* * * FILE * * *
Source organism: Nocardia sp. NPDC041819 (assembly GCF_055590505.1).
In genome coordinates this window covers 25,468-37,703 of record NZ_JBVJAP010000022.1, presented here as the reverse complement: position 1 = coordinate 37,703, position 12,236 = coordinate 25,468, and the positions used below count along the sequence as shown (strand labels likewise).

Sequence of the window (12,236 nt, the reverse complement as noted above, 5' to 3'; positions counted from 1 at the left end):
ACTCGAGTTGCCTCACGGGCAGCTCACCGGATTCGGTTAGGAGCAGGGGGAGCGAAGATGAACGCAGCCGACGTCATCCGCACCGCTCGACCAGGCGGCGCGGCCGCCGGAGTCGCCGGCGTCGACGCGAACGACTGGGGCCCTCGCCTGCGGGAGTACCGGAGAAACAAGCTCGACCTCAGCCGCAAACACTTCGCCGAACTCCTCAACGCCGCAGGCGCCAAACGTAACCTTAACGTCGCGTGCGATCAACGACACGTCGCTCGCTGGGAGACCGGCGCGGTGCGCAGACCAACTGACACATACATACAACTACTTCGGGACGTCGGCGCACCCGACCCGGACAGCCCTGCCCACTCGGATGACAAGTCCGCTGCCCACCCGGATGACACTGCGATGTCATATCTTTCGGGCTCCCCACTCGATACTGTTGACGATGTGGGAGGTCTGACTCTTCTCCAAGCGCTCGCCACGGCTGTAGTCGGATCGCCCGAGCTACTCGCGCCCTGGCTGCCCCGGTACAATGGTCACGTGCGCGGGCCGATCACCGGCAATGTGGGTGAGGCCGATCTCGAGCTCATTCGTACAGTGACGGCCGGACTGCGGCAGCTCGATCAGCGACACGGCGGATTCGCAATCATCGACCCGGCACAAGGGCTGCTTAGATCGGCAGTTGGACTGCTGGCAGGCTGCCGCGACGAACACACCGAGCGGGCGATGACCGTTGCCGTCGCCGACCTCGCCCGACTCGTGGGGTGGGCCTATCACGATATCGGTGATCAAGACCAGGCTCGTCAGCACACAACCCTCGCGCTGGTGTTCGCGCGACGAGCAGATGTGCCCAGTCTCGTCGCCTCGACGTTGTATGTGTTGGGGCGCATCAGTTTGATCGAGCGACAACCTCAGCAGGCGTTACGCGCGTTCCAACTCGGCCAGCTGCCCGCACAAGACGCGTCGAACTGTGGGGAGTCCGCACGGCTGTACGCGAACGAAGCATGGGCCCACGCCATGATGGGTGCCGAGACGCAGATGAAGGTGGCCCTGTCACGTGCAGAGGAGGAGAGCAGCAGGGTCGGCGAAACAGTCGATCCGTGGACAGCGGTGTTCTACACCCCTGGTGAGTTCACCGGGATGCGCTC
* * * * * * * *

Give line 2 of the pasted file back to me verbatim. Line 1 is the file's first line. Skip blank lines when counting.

In genome coordinates this window covers 25,468-37,703 of record NZ_JBVJAP010000022.1, presented here as the reverse complement: position 1 = coordinate 37,703, position 12,236 = coordinate 25,468, and the positions used below count along the sequence as shown (strand labels likewise).